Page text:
Máire de Buitléir wrote that most of the audience "consisted of young clerks or working men and some intellectuals, chief of whom was Pádraig Pearse".

Opening the Convention, Edward Martyn, President of the National Council, explained the background:

"The National Council was suddenly called into being in the early summer of 1903 when the visit of the King of England threw so many nationalists off their balance, caused them to forget their principles, whether from weakness or corruption, and afforded the anti-national party a means to triumph over the apparent ineffectiveness of Ireland's aspirations. It was then that, in the general confusion of ruinous lies and credulity, it was found necessary to establish some platform upon which nationalists might meet who recognised the folly and treason to Ireland of voluntarily recognising a king who was ruling in defiance of our Constitution.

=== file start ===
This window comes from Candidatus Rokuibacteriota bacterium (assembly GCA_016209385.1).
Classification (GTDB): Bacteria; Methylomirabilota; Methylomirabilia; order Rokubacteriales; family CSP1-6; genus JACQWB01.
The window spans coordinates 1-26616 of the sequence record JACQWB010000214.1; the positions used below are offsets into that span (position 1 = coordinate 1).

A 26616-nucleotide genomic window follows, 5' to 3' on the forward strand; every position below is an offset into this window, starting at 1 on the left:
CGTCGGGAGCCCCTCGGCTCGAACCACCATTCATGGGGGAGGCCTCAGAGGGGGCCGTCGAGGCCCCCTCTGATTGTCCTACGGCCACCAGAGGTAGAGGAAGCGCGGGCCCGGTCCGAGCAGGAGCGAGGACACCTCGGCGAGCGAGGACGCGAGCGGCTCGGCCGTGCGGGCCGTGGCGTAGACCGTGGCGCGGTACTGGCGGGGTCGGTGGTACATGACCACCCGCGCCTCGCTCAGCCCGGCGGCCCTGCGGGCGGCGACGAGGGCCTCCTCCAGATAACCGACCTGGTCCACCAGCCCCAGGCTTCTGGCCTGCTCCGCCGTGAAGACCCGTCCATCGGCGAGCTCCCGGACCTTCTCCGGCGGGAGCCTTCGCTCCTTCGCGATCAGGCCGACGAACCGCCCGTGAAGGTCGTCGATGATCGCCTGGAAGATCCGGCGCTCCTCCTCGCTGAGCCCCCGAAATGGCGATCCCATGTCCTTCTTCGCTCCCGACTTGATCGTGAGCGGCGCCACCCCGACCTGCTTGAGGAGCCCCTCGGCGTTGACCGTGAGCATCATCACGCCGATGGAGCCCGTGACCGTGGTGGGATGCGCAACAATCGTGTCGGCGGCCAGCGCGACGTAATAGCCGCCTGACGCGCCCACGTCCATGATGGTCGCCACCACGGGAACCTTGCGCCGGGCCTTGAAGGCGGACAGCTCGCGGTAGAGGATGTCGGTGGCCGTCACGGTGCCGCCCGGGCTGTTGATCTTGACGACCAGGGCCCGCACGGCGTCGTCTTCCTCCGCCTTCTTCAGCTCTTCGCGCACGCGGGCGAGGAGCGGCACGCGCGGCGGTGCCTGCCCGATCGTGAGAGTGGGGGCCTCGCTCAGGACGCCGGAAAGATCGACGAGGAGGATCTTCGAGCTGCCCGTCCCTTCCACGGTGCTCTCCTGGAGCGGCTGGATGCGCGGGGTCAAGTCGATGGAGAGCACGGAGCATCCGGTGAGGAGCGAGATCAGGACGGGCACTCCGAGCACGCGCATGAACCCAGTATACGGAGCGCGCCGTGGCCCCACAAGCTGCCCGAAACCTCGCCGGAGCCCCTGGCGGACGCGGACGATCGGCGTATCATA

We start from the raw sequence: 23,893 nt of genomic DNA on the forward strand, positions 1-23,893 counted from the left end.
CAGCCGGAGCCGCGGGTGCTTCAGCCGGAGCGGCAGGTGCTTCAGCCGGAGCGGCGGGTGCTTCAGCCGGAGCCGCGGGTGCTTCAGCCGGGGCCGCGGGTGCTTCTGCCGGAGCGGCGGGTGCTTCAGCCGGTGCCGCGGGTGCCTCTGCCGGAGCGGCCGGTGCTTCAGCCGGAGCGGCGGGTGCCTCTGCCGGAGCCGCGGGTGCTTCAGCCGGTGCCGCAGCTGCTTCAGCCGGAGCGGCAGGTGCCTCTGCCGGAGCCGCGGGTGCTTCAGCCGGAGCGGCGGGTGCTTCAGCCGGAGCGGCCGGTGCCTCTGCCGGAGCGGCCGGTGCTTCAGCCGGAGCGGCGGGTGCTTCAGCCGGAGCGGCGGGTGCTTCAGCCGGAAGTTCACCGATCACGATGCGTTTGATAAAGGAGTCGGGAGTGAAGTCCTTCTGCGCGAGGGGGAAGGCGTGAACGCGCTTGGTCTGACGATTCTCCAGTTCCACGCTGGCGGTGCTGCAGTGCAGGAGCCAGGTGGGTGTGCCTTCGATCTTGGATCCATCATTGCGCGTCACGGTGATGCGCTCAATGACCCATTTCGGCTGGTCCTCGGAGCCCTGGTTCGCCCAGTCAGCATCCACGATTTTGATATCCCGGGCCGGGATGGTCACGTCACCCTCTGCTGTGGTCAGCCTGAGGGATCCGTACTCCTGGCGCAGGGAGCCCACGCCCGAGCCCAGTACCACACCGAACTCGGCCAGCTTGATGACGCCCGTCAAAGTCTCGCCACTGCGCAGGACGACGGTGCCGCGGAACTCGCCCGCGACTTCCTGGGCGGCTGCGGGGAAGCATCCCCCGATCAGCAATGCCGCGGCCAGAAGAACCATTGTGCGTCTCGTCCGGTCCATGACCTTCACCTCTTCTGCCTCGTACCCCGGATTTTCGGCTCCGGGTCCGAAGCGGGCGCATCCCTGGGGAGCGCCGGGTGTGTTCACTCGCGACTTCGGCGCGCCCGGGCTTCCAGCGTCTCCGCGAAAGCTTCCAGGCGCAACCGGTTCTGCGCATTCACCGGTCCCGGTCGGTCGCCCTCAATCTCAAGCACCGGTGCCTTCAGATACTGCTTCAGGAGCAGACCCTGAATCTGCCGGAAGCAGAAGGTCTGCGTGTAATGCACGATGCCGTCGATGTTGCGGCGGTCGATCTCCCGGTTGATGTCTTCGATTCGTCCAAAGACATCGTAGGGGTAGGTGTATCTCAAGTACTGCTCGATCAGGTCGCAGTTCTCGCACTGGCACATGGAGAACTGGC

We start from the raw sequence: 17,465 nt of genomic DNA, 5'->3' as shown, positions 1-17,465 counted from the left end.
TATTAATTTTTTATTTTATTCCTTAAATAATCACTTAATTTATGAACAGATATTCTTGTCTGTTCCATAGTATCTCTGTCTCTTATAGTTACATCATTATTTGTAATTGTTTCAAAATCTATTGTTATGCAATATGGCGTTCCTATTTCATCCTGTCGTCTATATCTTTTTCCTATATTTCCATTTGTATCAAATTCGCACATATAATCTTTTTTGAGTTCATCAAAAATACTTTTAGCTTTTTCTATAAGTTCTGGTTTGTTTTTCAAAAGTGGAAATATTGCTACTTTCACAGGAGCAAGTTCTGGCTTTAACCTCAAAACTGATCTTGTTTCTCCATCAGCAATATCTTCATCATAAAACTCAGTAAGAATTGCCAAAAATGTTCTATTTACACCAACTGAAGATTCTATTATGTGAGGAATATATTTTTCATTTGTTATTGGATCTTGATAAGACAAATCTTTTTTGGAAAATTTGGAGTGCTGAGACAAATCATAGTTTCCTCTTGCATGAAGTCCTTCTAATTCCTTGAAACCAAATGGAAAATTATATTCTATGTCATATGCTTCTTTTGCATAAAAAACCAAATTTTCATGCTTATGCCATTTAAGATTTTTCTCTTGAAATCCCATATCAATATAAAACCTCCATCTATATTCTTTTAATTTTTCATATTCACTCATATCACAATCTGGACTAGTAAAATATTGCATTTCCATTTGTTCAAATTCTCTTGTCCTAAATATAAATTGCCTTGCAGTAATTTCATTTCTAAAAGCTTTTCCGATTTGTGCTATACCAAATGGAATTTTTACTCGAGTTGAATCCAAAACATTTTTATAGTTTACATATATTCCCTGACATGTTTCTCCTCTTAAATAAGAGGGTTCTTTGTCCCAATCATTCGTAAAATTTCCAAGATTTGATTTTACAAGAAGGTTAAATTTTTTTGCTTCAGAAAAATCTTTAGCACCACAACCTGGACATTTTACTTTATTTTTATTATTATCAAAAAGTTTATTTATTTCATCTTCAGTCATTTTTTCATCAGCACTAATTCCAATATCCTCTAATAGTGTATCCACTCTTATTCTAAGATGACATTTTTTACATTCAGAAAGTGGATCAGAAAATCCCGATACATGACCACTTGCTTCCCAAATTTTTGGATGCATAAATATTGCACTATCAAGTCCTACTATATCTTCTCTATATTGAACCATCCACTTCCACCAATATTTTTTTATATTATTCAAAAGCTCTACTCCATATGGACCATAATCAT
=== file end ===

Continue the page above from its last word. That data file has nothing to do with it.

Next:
"Owing to the work of the National Council, King Edward was refused an address from Dublin Corporation. This was the first time since the invasion of Ireland by Henry II in the 12th Century that an official Dublin body performed such a patriotic act. Its influence and its success in Dublin strengthened the hand of every nationalist in the country. Emboldened by such success the members of the National Council thought it a pity that such a body should be dissolved at the conclusion of the royal visit.